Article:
1 200 Teachers Quit – PTUZ

The second term starts  next week.

PTUZ provincial co-coordinator Munyaradzi Chauke said teachers are beginning to cross boarders again after discovering that the
government is failing to meet their salary expectations.

“We have discovered that over 1 200 teachers have left the profession in a very short space of time. During this holiday alone, a number of teachers have quit citing low salaries.”

Zimbabwean teachers are getting about US$150 and their cries to have their salaries increased to US$ 600 have been rejected by the cash-strapped government. Government also froze teachers’ salaries.

“Teachers are saying their salary is not enough to keep them going to work, more so the salary freeze announced by the Finance Minister (Tendai Biti) recently worsened the situation,” said Chauke.

“Our survey has it that several schools are going to be left with very few teachers and we urge the ministry to prepare for a big problem.
Teachers have started to leave again going to other countries to seek for greener pastures,” said Chauke.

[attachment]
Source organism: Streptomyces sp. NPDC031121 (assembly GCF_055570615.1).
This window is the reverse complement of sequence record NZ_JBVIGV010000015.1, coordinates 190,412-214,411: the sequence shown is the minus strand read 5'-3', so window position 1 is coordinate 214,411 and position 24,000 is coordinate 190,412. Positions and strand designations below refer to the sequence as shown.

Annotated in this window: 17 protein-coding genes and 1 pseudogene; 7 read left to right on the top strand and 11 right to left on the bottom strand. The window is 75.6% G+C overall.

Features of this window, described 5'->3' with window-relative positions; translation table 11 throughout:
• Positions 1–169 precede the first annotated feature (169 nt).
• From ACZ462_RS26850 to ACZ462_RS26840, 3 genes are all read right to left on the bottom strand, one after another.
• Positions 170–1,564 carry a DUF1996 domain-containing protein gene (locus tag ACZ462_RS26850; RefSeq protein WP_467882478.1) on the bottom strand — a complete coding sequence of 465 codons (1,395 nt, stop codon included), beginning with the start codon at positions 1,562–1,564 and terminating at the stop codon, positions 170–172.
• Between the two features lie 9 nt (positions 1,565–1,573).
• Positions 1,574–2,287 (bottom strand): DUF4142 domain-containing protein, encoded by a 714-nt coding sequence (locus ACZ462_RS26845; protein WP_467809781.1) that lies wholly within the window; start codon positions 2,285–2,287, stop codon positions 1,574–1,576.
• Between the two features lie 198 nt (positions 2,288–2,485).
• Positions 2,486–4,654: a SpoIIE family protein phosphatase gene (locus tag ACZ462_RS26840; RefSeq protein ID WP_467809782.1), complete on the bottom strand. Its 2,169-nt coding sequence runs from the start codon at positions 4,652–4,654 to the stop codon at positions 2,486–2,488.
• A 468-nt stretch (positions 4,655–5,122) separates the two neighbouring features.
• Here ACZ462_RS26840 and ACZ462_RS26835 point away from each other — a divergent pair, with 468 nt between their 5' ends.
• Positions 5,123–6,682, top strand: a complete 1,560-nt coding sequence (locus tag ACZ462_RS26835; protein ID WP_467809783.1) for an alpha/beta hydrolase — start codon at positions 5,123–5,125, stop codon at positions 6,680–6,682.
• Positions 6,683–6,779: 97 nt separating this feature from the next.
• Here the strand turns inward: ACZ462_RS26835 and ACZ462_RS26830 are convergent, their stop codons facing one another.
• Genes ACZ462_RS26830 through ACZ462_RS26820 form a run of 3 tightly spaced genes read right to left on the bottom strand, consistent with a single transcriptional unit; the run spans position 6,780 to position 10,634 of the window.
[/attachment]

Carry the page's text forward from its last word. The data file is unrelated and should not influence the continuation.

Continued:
PTUZ president Takavafira Zhou said the ministry is going to suffer a hard blow because instead of luring teachers to come back, a lot are
dumping the profession.”

Meanwhile Higher Education Minister Stan Mudenge said about 90 000 Zimbabwean students failed to sit for ‘A’ level exams in 2009 due to high examination fees.

“Ninety thousand students countrywide failed to sit for their A level exams. They were deterred by the high exam fees,” Mudenge said.

Mudenge-who is also Zanu (PF)’s national secretary for external affairs: added “It is because of the illegal sanction imposed by the West. We had to buy expensive ink, exam papers and others from far away markets after Britain, United States and its allies blocked other countries nearby from selling us such material.”

Last year, more than 100 schools from Masvingo province recorded a zero percent pass rate in the A level exams.

Teachers’ unions blamed the poor showing to the teachers’ strike, low salaries as well as the political violence that saw many teachers running away.

Another Education minister David Coltart said Zimbabwe had recorded the worst O level results since independence in 1980 with a pass rate of 19 percent.